Another example is a 2013 U.S. Senate bill that Rubio cosponsored, which would have limited access to abortion in the District of Columbia. Again, the bill makes an exception to save the life of the mother but not for rape or incest.
When we asked Demings’ campaign about the claim, a spokesperson cited PolitiFact’s previous coverage of Rubio’s abortion record.
Rubio supported bill to put abortion doctors in prison, but did not write bill highlighted in ad
We found that Rubio supported legislation that would put abortion doctors in prison, but we couldn’t find evidence that he wrote the bill highlighted in the ad.
Demings’ campaign pointed to the Pain-Capable Unborn Child Protection Act, initially introduced in the Senate in 2013 and then again in 2021.
The bill would have imposed a prison sentence of up to five years on physicians who performed an abortion past 20 weeks.
During the 113th and 117th Congresses, Rubio was one of 45 co-sponsors of the bill in the Senate. But contrary to the ad’s suggestion, PolitiFact found no evidence that he wrote it.
Former Republican Rep. Trent Franks of Arizona first introduced the legislation in 2013. In the Senate, Sen. Lindsey Graham, R-S.C., sponsored and introduced the bill twice.
Still, Rubio has tried to criminalize abortions in other ways. In 2019, for example, Rubio introduced the Child Interstate Abortion Notification Act.
The bill would have made it a federal crime for physicians to perform an abortion on a minor from another state without parental consent. Violators could have faced a prison sentence of up to one year.
Rubio did vote for Florida’s ‘Scarlet Letter’ law
The Demings ad closes with what it considers a troubling aspect of Rubio’s record: “Even worse, Rubio voted to mandate unmarried women to publicize their sexual encounters.”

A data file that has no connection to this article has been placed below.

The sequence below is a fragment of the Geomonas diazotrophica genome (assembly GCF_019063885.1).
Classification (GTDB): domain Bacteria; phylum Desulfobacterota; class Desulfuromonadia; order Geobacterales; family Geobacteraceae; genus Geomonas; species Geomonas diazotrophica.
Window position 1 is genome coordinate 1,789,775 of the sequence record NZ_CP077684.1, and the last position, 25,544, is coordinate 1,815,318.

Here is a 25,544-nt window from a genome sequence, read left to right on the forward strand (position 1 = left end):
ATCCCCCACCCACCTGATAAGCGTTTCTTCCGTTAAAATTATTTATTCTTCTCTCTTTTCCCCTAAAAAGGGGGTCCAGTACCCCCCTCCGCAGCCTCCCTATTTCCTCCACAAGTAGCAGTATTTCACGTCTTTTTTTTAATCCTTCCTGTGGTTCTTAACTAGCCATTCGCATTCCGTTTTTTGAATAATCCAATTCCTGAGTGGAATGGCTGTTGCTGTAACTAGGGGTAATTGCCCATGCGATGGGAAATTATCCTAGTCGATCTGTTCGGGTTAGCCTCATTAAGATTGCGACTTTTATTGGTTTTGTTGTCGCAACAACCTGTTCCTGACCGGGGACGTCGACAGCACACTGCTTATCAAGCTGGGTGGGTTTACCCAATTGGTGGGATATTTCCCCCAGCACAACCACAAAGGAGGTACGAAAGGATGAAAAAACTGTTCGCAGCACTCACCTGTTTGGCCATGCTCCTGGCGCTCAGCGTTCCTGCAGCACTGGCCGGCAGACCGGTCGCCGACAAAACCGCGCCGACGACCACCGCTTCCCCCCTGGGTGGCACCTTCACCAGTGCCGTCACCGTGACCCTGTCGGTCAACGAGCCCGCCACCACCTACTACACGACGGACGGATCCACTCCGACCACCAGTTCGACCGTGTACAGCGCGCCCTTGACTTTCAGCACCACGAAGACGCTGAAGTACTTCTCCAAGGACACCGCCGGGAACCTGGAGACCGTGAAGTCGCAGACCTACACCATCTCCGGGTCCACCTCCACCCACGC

In 2001, the Florida Legislature considered HB 141, dubbed the “Scarlet Letter” bill by critics. The bill aimed to ensure that a birth father consented to a child being placed for adoption to avoid future legal challenges that could “disrupt the life of the child.”
If a mother seeking to put her child up for adoption did not know the biological father’s identity, the legislation required that she take steps to try to notify the father. The bill required women to publish a notice in the newspaper that included their “age, race, hair and eye color.”
It also directed that the mother include a list of people she suspects to be the father and any date and city where conception may have occurred. The advertisement had to run once a week for a month, according to a 2004 Notre Dame Law Review article.
The bill passed in the state’s House and Senate and was ultimately signed into law by then-Gov. Jeb Bush.
Rubio, then a state representative for Miami, was among those who voted in favor of the bill, per a 2001 journal of the state’s House of Representatives. It’s worth noting that he supported the unanimous effort to repeal the law in 2003.
According to the New York Times, lawmakers favored the repeal because the law had “produced unintended consequences” for women.
Two years after the “Scarlet Letter” law passed, the notice requirement was replaced with a “father registry” that allowed men to voluntarily provide similar information.
RELATED: Now that Roe is gone, what happens in the states?
RELATED: All of our fact-checks about abortion
RELATED: Can states punish women for traveling out of state to get an abortion?